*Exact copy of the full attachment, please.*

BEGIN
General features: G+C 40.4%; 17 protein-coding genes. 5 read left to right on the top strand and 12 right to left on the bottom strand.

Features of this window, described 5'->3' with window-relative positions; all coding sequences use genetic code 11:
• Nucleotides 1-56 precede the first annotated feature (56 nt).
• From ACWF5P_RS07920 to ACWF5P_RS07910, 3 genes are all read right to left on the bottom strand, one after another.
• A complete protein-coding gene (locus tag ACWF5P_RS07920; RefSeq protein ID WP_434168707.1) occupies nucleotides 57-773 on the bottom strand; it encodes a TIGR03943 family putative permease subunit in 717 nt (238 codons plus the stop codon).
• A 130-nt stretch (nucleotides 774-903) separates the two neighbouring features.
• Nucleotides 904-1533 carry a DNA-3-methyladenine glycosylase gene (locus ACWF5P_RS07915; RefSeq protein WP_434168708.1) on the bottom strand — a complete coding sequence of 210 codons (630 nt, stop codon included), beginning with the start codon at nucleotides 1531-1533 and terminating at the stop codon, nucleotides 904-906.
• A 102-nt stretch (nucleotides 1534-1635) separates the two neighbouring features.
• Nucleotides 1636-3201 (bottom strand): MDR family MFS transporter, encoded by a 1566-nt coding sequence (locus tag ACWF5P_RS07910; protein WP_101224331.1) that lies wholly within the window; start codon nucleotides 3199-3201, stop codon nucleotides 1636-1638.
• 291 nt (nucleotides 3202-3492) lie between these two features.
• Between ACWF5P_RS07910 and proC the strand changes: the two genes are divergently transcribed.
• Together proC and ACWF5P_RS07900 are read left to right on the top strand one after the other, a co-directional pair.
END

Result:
General features: G+C 40.4%; 17 protein-coding genes. 5 read left to right on the top strand and 12 right to left on the bottom strand.

Features of this window, described 5'->3' with window-relative positions; all coding sequences use genetic code 11:
• Nucleotides 1-56 precede the first annotated feature (56 nt).
• From ACWF5P_RS07920 to ACWF5P_RS07910, 3 genes are all read right to left on the bottom strand, one after another.
• A complete protein-coding gene (locus tag ACWF5P_RS07920; RefSeq protein ID WP_434168707.1) occupies nucleotides 57-773 on the bottom strand; it encodes a TIGR03943 family putative permease subunit in 717 nt (238 codons plus the stop codon).
• A 130-nt stretch (nucleotides 774-903) separates the two neighbouring features.
• Nucleotides 904-1533 carry a DNA-3-methyladenine glycosylase gene (locus ACWF5P_RS07915; RefSeq protein WP_434168708.1) on the bottom strand — a complete coding sequence of 210 codons (630 nt, stop codon included), beginning with the start codon at nucleotides 1531-1533 and terminating at the stop codon, nucleotides 904-906.
• A 102-nt stretch (nucleotides 1534-1635) separates the two neighbouring features.
• Nucleotides 1636-3201 (bottom strand): MDR family MFS transporter, encoded by a 1566-nt coding sequence (locus tag ACWF5P_RS07910; protein WP_101224331.1) that lies wholly within the window; start codon nucleotides 3199-3201, stop codon nucleotides 1636-1638.
• 291 nt (nucleotides 3202-3492) lie between these two features.
• Between ACWF5P_RS07910 and proC the strand changes: the two genes are divergently transcribed.
• Together proC and ACWF5P_RS07900 are read left to right on the top strand one after the other, a co-directional pair.